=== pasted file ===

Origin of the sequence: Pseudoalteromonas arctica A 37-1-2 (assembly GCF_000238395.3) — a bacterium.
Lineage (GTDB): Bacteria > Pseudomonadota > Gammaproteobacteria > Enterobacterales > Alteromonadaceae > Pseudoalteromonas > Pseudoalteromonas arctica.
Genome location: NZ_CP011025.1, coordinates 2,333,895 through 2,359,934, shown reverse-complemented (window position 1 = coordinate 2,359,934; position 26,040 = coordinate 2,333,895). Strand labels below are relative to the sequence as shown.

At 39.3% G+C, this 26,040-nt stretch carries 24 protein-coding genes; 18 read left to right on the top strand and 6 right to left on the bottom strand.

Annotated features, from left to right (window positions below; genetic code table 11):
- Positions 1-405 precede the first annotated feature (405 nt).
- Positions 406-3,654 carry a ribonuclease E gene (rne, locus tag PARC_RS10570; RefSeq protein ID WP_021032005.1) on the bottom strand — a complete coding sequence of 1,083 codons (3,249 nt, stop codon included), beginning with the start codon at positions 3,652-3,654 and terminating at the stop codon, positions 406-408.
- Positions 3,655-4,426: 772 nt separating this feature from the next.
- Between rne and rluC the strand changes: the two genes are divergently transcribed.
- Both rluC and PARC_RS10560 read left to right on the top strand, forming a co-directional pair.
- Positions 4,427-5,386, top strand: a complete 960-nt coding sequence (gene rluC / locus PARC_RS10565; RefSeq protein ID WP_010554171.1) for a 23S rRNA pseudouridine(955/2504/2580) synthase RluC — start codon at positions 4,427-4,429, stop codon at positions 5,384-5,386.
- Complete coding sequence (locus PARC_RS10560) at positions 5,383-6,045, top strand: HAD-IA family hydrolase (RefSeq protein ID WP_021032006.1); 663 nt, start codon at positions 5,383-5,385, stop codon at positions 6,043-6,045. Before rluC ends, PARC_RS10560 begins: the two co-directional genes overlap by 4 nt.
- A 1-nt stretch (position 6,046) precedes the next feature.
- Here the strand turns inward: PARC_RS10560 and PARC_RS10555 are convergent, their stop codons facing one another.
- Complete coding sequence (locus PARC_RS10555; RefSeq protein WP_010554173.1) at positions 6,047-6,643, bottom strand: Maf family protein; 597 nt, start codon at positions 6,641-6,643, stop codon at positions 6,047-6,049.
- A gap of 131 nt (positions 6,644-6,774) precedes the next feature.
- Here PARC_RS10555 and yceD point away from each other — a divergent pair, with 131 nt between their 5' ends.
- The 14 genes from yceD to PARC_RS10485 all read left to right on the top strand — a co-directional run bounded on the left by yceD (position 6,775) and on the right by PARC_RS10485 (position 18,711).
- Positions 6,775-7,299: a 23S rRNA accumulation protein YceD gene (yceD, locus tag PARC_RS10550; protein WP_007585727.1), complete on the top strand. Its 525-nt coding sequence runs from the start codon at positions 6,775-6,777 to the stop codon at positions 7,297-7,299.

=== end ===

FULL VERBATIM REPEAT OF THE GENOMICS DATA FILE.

Origin of the sequence: Pseudoalteromonas arctica A 37-1-2 (assembly GCF_000238395.3) — a bacterium.
Lineage (GTDB): Bacteria > Pseudomonadota > Gammaproteobacteria > Enterobacterales > Alteromonadaceae > Pseudoalteromonas > Pseudoalteromonas arctica.
Genome location: NZ_CP011025.1, coordinates 2,333,895 through 2,359,934, shown reverse-complemented (window position 1 = coordinate 2,359,934; position 26,040 = coordinate 2,333,895). Strand labels below are relative to the sequence as shown.

At 39.3% G+C, this 26,040-nt stretch carries 24 protein-coding genes; 18 read left to right on the top strand and 6 right to left on the bottom strand.

Annotated features, from left to right (window positions below; genetic code table 11):
- Positions 1-405 precede the first annotated feature (405 nt).
- Positions 406-3,654 carry a ribonuclease E gene (rne, locus tag PARC_RS10570; RefSeq protein ID WP_021032005.1) on the bottom strand — a complete coding sequence of 1,083 codons (3,249 nt, stop codon included), beginning with the start codon at positions 3,652-3,654 and terminating at the stop codon, positions 406-408.
- Positions 3,655-4,426: 772 nt separating this feature from the next.
- Between rne and rluC the strand changes: the two genes are divergently transcribed.
- Both rluC and PARC_RS10560 read left to right on the top strand, forming a co-directional pair.
- Positions 4,427-5,386, top strand: a complete 960-nt coding sequence (gene rluC / locus PARC_RS10565; RefSeq protein ID WP_010554171.1) for a 23S rRNA pseudouridine(955/2504/2580) synthase RluC — start codon at positions 4,427-4,429, stop codon at positions 5,384-5,386.
- Complete coding sequence (locus PARC_RS10560) at positions 5,383-6,045, top strand: HAD-IA family hydrolase (RefSeq protein ID WP_021032006.1); 663 nt, start codon at positions 5,383-5,385, stop codon at positions 6,043-6,045. Before rluC ends, PARC_RS10560 begins: the two co-directional genes overlap by 4 nt.
- A 1-nt stretch (position 6,046) precedes the next feature.
- Here the strand turns inward: PARC_RS10560 and PARC_RS10555 are convergent, their stop codons facing one another.
- Complete coding sequence (locus PARC_RS10555; RefSeq protein WP_010554173.1) at positions 6,047-6,643, bottom strand: Maf family protein; 597 nt, start codon at positions 6,641-6,643, stop codon at positions 6,047-6,049.
- A gap of 131 nt (positions 6,644-6,774) precedes the next feature.
- Here PARC_RS10555 and yceD point away from each other — a divergent pair, with 131 nt between their 5' ends.
- The 14 genes from yceD to PARC_RS10485 all read left to right on the top strand — a co-directional run bounded on the left by yceD (position 6,775) and on the right by PARC_RS10485 (position 18,711).
- Positions 6,775-7,299: a 23S rRNA accumulation protein YceD gene (yceD, locus tag PARC_RS10550; protein WP_007585727.1), complete on the top strand. Its 525-nt coding sequence runs from the start codon at positions 6,775-6,777 to the stop codon at positions 7,297-7,299.